abigailnicole: (Default)

 +dancing to the Talking Heads at midnight

+playing
 Grim Fandango all afternoon


-getting stomach cramps on a bike ride and rushing into the new Rouses in the CBD to be ill their bathroom

+it’s a really nice Rouses

+seeing ‘Tit Rex (pronounced T-rex, short for ‘Petite Rex’, a Mardi Gras joke), which is these tiny little floats the size of small wagons or large shoeboxes. the parade was one block long. instead of standing in one spot, waiting for floats to pass us by, we walked up the parade and admired each float individually

-losing circulation in my fingers and toes, standing in the cold (it’s 37 degrees yall)

-blowing a flat on my front tire on my way to the afterparty, walking my bike into the bywater

+at the afterparty (through a friend of a friend), the first thing I saw when I came into the house was a knitting book on the coffee table. further inspection revealed a bowl full of knititng needles, circulars, double-pointeds, metal, bamboo. There were two typewriters on either side of the fireplace, two guitars next to an old-fashioned desk, an antique toy keyboard on top of the mantleplace. The bookshelf contained Terry Pratchett, Ian M Banks, and lots of Palahinuk. It was arranged by color

-I never met the people who lived there

+sitting in the perfect front living room of people I had never met, alone, I took my tube out and replaced it with a new one. Everyone else was in the kitchen. Someone passing through to smoke gave me their floor pump, and sitting on an old green chair, with vintage copies of Playboy on the table next to me, warmth and circulation returned to my fingers and toes

+in the kitchen there were pieces of white cake with brown sugar frosting, thin pieces each individually wrapped in wax paper and sealed with a gold embossed sticker with a hummingbird on it

+after I fixed my tire and wandered back to the kitchen the party announced that they were dispersing to an afterpartyafterparty (as they had done the one-block ‘tit rex walk hours earlier). I sat on the couch in the kitchen and wrote a hurried thank-you note to the people who lived at that house, signed it “with gratitude, Nicole” and left it next to their nightstand. I am sorry they won’t know me. someday I’ll leave a pie at 3146 burgundy and they’ll never know who or why

+biking back from the Marigny we zigzagged through parade routes blocked off on Canal, and took St. Charles back, watched some unnamed parade (Oshun?) as it looped from Lee Circle all the way back to Napoleon. We waved at the parades and rode in the left lane. All the cars were going at our speed; no one honked, people waved.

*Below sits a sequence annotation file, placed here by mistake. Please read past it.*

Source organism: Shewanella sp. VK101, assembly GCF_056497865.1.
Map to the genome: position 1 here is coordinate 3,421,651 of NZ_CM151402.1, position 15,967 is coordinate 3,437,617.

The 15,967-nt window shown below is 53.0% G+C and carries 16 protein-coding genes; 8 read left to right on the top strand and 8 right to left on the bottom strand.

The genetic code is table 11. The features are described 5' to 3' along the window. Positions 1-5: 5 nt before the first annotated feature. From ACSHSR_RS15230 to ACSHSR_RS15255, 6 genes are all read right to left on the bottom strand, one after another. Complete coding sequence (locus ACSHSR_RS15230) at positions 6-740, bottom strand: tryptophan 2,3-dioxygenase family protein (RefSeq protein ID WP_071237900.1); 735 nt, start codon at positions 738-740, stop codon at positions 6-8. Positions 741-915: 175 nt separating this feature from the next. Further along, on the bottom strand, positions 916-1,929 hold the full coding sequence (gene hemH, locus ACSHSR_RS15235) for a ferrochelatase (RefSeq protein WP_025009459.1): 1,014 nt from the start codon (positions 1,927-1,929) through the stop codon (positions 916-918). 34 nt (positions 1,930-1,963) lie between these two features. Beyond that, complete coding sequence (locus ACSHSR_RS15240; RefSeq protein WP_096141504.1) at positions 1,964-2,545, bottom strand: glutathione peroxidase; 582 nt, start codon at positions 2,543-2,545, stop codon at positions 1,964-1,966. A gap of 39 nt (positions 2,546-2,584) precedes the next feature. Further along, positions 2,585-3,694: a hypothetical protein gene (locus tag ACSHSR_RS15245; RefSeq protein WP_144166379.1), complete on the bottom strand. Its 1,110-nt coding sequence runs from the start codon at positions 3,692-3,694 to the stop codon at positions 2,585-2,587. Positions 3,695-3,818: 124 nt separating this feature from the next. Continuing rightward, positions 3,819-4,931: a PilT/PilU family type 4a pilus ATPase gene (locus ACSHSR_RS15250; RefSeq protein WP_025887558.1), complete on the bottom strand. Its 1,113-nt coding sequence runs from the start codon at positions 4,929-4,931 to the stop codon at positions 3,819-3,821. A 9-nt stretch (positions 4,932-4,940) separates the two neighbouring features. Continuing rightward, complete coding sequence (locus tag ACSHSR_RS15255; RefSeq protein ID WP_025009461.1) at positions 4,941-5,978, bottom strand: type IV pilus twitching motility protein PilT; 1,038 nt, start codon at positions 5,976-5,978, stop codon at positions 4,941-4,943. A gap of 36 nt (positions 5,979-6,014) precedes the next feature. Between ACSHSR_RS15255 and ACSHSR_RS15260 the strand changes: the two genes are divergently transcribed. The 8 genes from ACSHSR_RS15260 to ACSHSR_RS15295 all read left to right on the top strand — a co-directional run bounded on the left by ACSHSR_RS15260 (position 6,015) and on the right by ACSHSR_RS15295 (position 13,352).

+At Seventh street, where we had to cross St. Charles to get to my friend’s birthday party, we had to wait for a marching band to cross before we could sneak in front of a float. “You’re doing a great job! Keep it up!” I shouted at the marching band, the dancers.

+At the birthday party my friend had a bunny named Sadie, named for the Joanna Newsom song. We drank wine from mugs and ate sparkly, metallic king cake from Sucre and delicious vegetarian jambalaya 

+in the 37 degree temperature biking is the only way to keep warm. I wore my hat and goggles

+I abandoned the idea of the bonfire rumpus, my face aching from the cold. Biking home I saw a man walking down the sidewalk, carrying a partially deflated kiddy pool. “Good weather for swimming,” I said as I biked past, giving him the thumbs up. 

+the cake was good. when I got home the heat was on. 

+11:11, and all is well. 

abigailnicole: (books)


I've just finished reading Susanna Clarke's Jonathan Strange & Mr Norrell which is like eating a really delicious piece of cake--before you eat it, you look at it and exclaim to your friends how delicious it looks and how much you will enjoy it. Then, when you bite into it, it is every single thing you thought it would be and better. It is moist, and there is just the right amount of icing, and you want to keep it on your tongue for a very long time so you will have the flavor in your mouth forever and at the same time devour it all immediately because it is so good you want to cram it into your mouth as fast as you can. And you continue to eat this cake very slowly, at every bite exclaiming how marvelous it is and how much you are enjoying it, until you are done and your dinner-companions think you're obnoxious. And even when it's done you think about it all the time, and wonder where you could get another, and mourn the loss of this most excellent piece of cake ever. Maybe you even get the recipe and make it all the time and wish other kinds of cakes were as good.

That is what this book is like. If you like wonderful fantasy books, I think you should read it.

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Nicole

March 2013

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